Our client acquired a coal company which had been party to a long-term coal supply agreement with a utility. The agreement had been breached, with no coal being supplied during 2007 and 2008 when prices had spiked to more than $100.00 per ton. As a result, our client faced a cover damages claim in an arbitration filed by the utility potentially amounting to tens of millions of dollars.
The client retained Frost Brown Todd (FBT) to defend the arbitration. FBT’s trial team, led by Barry Hunter, pursued hotly contested discovery into the utility’s portfolio of coal purchases during 2007-2009, enabling FBT to identify numerous purchases that the utility had made during late 2007 and early 2008. These purchases occurred after the contract in question had been breached but before prices had spiked.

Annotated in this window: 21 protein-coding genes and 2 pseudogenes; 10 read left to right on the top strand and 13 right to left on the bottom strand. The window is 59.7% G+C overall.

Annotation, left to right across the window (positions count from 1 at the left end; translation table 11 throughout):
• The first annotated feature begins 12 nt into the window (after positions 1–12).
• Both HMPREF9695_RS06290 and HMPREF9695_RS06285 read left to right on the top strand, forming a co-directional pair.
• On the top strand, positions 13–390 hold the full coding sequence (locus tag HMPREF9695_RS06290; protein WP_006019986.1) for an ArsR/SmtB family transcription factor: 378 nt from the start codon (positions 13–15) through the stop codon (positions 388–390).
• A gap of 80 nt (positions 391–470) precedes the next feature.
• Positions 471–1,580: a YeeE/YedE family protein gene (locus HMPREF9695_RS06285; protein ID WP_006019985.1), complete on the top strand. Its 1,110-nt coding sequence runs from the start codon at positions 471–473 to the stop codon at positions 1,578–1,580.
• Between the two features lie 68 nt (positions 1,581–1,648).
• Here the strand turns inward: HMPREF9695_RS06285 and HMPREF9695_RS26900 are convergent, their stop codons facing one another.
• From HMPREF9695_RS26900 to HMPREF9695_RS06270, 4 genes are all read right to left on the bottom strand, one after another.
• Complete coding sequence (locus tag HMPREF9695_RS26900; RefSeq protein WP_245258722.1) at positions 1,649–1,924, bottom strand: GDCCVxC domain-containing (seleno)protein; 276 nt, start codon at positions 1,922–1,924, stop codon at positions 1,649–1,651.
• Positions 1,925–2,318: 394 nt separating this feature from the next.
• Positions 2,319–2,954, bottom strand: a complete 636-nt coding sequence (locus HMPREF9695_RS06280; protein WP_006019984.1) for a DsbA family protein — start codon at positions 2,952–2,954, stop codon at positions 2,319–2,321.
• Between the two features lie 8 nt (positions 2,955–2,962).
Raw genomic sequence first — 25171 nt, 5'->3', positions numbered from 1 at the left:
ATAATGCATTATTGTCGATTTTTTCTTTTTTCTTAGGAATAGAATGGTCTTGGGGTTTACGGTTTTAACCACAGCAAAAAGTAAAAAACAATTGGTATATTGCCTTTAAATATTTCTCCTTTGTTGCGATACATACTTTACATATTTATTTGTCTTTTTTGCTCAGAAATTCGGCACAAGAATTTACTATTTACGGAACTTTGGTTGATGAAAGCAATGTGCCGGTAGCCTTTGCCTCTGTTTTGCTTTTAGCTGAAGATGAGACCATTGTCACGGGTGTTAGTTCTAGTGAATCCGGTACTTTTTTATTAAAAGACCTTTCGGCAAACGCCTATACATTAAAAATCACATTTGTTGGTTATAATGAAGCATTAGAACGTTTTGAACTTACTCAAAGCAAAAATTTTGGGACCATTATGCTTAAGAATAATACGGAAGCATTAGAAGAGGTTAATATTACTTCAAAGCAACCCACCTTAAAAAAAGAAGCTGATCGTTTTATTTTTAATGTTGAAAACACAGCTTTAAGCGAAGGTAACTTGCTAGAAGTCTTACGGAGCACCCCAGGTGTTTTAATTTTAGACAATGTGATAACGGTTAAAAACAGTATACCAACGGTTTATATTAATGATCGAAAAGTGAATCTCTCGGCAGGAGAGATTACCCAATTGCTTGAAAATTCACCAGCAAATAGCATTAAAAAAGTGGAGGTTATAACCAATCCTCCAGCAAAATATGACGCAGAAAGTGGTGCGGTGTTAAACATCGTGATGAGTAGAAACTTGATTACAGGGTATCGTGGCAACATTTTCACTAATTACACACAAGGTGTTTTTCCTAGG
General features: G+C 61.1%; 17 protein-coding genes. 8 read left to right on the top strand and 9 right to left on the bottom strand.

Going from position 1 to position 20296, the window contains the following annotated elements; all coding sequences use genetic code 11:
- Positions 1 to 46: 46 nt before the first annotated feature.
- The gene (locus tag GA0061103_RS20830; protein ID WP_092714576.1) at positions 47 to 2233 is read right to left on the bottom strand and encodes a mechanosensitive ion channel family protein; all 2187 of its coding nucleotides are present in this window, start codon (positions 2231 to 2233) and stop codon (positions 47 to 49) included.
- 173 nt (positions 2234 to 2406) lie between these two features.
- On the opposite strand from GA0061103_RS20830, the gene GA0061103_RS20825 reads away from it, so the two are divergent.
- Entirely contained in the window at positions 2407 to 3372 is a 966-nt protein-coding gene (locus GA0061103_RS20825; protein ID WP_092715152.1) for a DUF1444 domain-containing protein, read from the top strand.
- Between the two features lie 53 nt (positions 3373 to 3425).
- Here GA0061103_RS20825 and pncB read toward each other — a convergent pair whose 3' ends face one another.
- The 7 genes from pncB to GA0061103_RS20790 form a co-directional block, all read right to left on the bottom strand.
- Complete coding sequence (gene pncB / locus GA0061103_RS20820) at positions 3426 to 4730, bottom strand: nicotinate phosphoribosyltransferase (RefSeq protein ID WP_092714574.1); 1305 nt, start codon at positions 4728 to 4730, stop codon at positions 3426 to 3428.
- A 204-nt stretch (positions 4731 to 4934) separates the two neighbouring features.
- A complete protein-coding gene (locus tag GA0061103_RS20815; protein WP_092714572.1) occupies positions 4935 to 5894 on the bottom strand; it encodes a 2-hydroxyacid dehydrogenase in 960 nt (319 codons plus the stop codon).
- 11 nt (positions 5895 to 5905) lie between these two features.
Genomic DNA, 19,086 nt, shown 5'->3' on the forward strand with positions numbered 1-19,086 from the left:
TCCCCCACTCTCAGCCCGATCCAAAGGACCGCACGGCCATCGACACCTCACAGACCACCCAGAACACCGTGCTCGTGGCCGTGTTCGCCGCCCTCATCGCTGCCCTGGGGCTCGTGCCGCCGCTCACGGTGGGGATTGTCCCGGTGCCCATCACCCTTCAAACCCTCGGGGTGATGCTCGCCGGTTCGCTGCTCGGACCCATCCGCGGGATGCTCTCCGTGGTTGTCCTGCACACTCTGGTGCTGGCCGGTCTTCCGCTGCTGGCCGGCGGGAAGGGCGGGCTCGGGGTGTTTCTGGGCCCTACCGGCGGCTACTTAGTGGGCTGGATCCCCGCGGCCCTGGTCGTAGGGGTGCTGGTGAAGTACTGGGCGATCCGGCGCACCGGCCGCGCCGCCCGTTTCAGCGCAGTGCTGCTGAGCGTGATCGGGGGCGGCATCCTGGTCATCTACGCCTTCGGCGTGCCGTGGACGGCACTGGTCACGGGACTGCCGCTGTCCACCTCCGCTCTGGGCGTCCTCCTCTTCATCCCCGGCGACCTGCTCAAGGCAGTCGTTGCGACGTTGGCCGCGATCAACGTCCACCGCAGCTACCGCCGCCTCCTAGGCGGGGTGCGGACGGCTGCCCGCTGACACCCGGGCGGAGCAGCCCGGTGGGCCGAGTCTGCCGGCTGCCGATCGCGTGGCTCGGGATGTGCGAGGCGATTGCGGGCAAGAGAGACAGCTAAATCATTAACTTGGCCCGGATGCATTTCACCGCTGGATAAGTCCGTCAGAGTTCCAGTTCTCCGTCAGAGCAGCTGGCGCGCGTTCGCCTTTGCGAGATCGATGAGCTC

While the utility contended that these purchases were merely normal-course hedge purchases, and not the direct result of the breach of the contract at issue, FBT’s coal economist was able to support FBT’s contention that these low-priced purchases were made in anticipation of non-deliveries under the contract at issue. As such, FBT was successful in establishing a cover price of only approximately $40.00 per ton — rather than the $125.00 per ton that the utility ultimately paid for coal during the last months of the contract’s term.
Rather than being tagged for $40 million of cover damages, the amount initially sought by the utility, the arbitration panel awarded less than $1 million in cover damages.